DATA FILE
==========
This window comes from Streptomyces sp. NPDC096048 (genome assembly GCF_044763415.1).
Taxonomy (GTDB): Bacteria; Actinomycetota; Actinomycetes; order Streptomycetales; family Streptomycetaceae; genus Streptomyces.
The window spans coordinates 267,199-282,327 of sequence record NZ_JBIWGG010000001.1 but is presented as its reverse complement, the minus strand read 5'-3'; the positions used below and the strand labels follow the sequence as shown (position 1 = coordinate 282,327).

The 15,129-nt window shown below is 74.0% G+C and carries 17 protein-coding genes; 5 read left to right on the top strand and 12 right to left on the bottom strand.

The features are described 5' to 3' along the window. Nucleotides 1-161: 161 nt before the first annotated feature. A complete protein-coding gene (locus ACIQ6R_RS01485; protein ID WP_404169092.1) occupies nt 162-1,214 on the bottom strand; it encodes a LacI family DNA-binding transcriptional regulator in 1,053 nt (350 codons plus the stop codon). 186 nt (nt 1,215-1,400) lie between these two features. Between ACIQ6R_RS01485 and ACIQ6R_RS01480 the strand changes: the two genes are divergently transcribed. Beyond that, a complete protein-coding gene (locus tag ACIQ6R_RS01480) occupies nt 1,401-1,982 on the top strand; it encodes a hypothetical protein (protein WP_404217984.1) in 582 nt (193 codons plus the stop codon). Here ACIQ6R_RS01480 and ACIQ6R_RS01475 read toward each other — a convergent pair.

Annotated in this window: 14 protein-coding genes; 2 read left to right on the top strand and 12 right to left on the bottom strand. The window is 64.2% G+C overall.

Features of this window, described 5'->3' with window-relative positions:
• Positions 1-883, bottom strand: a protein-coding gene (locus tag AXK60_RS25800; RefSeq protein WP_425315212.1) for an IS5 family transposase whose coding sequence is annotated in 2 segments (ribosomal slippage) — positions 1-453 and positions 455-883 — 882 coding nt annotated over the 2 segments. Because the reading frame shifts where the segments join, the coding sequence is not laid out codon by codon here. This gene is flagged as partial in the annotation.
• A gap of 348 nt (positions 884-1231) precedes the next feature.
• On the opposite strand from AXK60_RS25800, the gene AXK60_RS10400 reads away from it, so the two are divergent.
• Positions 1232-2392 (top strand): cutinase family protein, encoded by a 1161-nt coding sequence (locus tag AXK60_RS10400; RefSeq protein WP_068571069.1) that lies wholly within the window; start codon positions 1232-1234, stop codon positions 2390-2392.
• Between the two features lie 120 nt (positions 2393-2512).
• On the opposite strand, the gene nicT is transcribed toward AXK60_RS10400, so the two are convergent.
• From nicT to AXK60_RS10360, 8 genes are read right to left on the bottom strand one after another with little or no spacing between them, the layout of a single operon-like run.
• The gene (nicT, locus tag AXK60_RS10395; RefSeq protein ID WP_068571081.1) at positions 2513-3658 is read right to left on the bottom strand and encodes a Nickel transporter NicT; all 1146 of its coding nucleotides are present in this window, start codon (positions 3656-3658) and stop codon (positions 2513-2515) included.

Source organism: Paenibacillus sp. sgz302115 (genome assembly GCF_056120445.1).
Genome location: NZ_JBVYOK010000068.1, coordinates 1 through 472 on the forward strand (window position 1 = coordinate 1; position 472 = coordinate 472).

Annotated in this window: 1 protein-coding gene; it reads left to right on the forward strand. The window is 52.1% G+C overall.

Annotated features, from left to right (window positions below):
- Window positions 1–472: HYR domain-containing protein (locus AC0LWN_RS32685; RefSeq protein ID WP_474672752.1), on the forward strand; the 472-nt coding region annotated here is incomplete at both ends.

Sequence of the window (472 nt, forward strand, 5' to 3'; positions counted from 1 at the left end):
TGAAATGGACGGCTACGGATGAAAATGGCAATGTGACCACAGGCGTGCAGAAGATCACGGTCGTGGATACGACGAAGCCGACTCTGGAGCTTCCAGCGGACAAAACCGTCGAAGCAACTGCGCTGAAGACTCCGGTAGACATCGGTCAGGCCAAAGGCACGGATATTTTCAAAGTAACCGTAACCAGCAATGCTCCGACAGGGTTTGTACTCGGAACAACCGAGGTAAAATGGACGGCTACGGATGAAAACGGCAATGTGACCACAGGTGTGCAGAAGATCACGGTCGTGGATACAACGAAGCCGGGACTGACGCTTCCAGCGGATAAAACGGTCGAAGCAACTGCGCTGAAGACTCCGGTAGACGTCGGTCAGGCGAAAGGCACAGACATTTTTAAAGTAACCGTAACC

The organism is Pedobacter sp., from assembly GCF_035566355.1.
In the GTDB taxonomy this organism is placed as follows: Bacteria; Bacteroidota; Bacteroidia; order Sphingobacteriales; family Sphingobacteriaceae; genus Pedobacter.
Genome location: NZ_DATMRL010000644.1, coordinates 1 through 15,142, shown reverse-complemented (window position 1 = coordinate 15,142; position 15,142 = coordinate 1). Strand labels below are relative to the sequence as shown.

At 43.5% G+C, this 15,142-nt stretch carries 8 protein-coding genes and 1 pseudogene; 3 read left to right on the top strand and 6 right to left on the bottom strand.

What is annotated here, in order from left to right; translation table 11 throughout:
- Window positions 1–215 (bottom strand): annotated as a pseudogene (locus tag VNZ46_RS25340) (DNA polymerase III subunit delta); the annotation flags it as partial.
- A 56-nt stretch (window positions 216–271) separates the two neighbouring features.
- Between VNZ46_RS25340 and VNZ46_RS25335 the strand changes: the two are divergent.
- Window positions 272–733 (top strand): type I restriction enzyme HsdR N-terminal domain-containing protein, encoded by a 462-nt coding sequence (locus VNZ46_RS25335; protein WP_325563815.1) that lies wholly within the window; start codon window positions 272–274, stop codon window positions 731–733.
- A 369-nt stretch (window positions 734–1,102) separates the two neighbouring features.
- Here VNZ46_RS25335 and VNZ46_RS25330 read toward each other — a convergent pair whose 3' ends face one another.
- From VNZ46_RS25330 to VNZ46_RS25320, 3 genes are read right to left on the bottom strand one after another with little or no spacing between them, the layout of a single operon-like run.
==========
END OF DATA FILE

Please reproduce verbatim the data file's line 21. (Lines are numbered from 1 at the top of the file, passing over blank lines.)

Sequence of the window (472 nt, forward strand, 5' to 3'; positions counted from 1 at the left end):